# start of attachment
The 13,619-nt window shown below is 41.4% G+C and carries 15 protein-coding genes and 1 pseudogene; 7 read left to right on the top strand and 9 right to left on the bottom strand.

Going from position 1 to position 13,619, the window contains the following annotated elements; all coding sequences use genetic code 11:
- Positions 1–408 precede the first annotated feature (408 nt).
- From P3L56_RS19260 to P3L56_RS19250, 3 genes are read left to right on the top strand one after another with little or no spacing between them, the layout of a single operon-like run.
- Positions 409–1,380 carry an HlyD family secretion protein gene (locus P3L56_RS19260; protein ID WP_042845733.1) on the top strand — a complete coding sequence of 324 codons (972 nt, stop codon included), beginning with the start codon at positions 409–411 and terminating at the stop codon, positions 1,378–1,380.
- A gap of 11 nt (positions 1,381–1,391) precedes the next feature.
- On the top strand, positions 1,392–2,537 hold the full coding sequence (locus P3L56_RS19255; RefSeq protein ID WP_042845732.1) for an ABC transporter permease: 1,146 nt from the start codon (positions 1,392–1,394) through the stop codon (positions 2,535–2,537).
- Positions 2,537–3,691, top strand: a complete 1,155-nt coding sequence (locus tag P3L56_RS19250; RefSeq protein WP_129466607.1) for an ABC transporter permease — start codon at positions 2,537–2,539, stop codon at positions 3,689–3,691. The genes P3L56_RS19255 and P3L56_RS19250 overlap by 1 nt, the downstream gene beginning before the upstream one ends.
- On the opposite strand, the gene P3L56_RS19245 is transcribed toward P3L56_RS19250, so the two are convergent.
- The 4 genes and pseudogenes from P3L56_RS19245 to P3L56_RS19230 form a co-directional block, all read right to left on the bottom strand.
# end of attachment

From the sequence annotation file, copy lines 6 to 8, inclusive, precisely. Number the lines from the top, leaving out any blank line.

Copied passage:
- A gap of 11 nt (positions 1,381–1,391) precedes the next feature.
- On the top strand, positions 1,392–2,537 hold the full coding sequence (locus P3L56_RS19255; RefSeq protein ID WP_042845732.1) for an ABC transporter permease: 1,146 nt from the start codon (positions 1,392–1,394) through the stop codon (positions 2,535–2,537).
- Positions 2,537–3,691, top strand: a complete 1,155-nt coding sequence (locus tag P3L56_RS19250; RefSeq protein WP_129466607.1) for an ABC transporter permease — start codon at positions 2,537–2,539, stop codon at positions 3,689–3,691. The genes P3L56_RS19255 and P3L56_RS19250 overlap by 1 nt, the downstream gene beginning before the upstream one ends.